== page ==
Tin is a chemical element with the symbol Sn and its atomic number is 50. It is a soft, silvery-white metal that is known for its low melting point, good corrosion resistance, and ability to form alloys with other metals.
It is commonly found in nature, mostly in the form of tin ore such as cassiterite.
Tin Composition and Alloys
Tin, in its elemental state, is not as hard or brittle as certain other metals. However, it can develop strength and other beneficial qualities when alloyed with other elements.
Some common tin alloys include:
- Phosphor Bronze
Application of Tin
Tin is used in a variety of manufacturing processes, including electroplating, tinplate fabrication, and tin-based alloys like pewter and solder. It’s also used for things like electronics, jewelry, and building construction in addition to food packing.
Lead is a chemical element with the symbol Pb and its atomic number is 82. It is a dense, soft, malleable, and corrosion-resistant metal that has a bluish-white color when freshly cut but tarnishes to a dull grayish color when exposed to air.
It is commonly found in nature, mostly in the form of lead ores such as galena and cerussite.
Lead Composition and Alloys
When compared to other metals, lead’s strength falls short, yet it is easily worked and resistant to corrosion. However, it can develop strength and other beneficial qualities when alloyed with other elements.
Some common lead alloys include:
- Antimonial lead
- Calcium lead
- Tin lead
- Copper lead
- Bismuth lead
Application of Lead
Lead is used in a wide variety of products, from batteries to radiation shielding to pigments to concrete. Lead, however, has been phased out of most of its applications and its usage is strictly controlled and regulated because of its toxicity.
Chromium is a chemical element with the symbol Cr and its atomic number is 24. It is a hard, silvery-white metal that is known for its high corrosion resistance, high melting point, and its ability to form hard, protective coatings on other metals. It is commonly found in nature as mineral chromite.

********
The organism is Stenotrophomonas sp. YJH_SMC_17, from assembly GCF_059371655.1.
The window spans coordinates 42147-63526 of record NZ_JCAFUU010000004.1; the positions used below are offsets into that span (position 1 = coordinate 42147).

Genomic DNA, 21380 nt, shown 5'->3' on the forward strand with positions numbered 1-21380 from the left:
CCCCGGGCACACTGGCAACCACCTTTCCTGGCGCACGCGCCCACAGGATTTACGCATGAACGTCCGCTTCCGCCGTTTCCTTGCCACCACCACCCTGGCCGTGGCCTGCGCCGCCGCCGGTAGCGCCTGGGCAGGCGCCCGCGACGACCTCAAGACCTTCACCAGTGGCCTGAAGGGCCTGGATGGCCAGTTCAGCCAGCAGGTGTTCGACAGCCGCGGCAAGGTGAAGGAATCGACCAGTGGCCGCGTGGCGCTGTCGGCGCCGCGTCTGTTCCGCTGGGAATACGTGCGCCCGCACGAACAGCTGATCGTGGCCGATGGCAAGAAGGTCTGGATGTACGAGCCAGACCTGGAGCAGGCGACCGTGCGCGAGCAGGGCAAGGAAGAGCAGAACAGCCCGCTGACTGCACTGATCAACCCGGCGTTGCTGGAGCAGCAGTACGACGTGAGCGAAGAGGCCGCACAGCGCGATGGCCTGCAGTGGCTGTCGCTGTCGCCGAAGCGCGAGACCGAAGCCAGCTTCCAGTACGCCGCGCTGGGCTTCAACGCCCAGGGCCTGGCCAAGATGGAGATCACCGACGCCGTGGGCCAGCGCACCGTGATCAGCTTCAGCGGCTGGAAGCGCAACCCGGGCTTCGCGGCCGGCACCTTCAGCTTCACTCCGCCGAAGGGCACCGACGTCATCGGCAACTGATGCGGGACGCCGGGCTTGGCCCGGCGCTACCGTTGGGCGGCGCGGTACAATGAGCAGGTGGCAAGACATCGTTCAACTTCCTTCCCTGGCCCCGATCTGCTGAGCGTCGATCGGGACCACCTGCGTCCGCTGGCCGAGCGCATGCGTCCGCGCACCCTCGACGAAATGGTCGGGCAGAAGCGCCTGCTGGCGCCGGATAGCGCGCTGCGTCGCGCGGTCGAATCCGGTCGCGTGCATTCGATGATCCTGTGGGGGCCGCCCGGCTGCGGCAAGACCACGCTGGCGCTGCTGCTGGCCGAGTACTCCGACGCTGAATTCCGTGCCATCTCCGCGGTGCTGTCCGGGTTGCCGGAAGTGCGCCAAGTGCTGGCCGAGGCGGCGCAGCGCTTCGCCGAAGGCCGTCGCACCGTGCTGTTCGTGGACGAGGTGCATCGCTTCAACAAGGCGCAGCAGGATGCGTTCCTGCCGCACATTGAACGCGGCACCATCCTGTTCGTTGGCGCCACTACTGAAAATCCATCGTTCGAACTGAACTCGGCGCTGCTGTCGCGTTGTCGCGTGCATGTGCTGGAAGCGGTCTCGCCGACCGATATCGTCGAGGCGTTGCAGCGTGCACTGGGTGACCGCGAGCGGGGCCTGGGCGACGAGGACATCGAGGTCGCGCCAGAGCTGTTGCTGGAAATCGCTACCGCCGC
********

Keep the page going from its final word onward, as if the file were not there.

Chromium Composition and Alloys
Although it is robust and resistant to corrosion, natural chromium is not as strong as other metals. However, it can develop strength and other beneficial qualities when alloyed with other elements.
Some common chromium alloys include
- Stainless Steel
- Chrome-molybdenum alloy
- Chromium-vanadium alloy
- Chromium-nickel alloy
- Chromium-tungsten alloy
Application of Chromium
In the manufacturing industry, Chromium is used to make things like pigments and refractories, as well as parts for stainless steel, aerospace, automobiles, and machinery. Chromium is also used a lot in hard-facing and electroplating.
Silicon is a chemical element with the symbol Si and its atomic number is 14. It is a metalloid, which means it has properties of both a metal and a nonmetal, it is a hard, dark-gray solid with a metallic luster and a very high melting point.
It is the second most abundant element in the Earth’s crust, after oxygen.
Silicon Composition and Alloys
Unlike several other metals, silicon is not particularly robust or durable. However, it can develop strength and other beneficial qualities when alloyed with other elements. Some common silicon alloys include:
Application of Silicon
Applications of silicon in the manufacturing industry include use in the production of semiconductors, electronic devices such as transistors, computer chips, and solar cells. It is also used as a deoxidizer for steel and other ferrous alloys.
Silicon is also used to make high-temperature resistant and insulative materials, as well as in the construction of high-strength lightweight parts.
Lithium is a chemical element with the symbol Li and its atomic number is 3. It is a soft, silvery-white metal that is known for its low density, high reactivity, and low melting point.
It is the lightest of all metals and the least dense solid element. It is commonly found in nature in the form of lithium minerals such as spodumene and lithium chloride.
Lithium Composition and Alloys
It’s important to note that pure lithium is a weaker and softer metal than some others. Alloying it with other elements can improve its strength and other qualities.
Some common lithium alloys include
- Lithium-aluminum alloy
- Lithium-magnesium alloy
- Lithium-copper alloy
- Lithium-tin alloy
- Lithium-niobium alloy
Application of Lithium
Applications of Lithium in the manufacturing industry include use in the production of batteries, heat-resistant glass, lubricants, aluminum and copper production, aircraft manufacturing, and the aerospace industry.
Lithium is also used in pharmaceuticals and in some ceramics manufacturing.
We hope this article has provided you with a comprehensive list of the top 20 types of metal and their various applications. Whether it’s for industrial or decorative purposes, the right type of metal can make all the difference in your project.
With so many options to choose from, it can be difficult to decide which one is best suited for your particular needs. Always consider your budget, time frame, and desired outcome when selecting a type of metal before getting started on any project.